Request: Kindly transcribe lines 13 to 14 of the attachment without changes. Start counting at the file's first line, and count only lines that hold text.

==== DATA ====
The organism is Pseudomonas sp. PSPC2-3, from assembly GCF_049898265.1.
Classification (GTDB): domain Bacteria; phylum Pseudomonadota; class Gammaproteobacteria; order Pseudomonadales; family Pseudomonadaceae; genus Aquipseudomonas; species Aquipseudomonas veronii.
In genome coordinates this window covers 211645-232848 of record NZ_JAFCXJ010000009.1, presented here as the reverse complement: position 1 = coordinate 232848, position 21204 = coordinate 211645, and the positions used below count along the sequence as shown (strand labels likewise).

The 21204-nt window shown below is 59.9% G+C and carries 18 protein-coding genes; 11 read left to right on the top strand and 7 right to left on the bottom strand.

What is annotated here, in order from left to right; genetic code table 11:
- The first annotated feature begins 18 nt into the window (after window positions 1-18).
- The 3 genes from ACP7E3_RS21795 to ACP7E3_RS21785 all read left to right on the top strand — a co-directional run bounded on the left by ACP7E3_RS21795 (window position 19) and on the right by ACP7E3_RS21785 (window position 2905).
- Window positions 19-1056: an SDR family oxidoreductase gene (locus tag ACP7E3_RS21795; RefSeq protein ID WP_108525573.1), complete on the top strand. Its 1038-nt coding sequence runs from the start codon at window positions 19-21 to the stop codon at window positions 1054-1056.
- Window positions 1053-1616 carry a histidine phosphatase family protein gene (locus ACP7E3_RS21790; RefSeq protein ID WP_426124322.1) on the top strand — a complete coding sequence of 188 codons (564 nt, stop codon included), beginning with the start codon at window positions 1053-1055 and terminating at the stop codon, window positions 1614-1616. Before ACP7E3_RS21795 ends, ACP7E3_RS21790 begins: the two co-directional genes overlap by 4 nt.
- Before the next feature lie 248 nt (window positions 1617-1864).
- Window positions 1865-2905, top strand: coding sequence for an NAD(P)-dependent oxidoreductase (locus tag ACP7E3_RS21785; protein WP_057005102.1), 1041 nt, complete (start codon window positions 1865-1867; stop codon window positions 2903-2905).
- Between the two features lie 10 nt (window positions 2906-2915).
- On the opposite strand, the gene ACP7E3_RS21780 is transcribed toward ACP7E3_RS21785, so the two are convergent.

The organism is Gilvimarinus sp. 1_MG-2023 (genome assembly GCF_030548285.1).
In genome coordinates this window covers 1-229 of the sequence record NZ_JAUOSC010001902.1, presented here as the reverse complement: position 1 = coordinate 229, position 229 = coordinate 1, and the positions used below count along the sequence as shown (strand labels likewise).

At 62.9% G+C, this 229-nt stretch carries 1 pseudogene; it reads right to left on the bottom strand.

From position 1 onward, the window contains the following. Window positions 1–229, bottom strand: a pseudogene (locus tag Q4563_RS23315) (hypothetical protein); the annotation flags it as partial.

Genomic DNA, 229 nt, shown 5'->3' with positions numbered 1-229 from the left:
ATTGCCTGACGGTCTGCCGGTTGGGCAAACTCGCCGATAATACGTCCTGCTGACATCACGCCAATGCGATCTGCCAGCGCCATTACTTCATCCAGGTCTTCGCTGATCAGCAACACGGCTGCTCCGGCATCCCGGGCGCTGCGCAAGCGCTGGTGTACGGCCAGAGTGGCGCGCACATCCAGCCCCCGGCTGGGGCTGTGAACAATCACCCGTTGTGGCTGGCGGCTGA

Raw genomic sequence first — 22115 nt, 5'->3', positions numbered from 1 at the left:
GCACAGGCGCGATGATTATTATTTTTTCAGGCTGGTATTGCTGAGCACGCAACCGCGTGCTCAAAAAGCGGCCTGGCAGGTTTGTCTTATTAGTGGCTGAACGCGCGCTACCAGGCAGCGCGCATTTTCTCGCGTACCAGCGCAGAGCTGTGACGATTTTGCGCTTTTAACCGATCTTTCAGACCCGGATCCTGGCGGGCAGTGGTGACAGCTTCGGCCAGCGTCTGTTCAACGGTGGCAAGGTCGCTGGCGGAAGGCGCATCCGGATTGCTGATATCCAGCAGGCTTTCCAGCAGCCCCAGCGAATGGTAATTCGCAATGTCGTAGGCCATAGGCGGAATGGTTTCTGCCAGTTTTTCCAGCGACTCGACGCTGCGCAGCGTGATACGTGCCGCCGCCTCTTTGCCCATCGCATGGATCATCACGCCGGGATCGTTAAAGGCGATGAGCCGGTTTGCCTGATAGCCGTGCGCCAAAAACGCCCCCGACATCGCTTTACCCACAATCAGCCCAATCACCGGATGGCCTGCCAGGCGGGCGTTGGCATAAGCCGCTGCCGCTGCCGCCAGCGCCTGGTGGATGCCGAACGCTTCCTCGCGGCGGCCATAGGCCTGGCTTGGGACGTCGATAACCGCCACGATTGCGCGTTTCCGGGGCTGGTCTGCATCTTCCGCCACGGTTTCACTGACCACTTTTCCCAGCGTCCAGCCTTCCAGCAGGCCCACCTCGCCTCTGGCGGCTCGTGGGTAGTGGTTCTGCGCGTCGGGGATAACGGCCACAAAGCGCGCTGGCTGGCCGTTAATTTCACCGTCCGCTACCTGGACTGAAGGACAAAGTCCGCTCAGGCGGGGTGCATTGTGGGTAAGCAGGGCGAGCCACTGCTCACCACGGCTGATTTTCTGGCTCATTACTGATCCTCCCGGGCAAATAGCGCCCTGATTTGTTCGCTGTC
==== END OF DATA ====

- On the opposite strand, the gene ACP7E3_RS21780 is transcribed toward ACP7E3_RS21785, so the two are convergent.

The organism is Gilvimarinus sp. 1_MG-2023 (genome assembly GCF_030548285.1).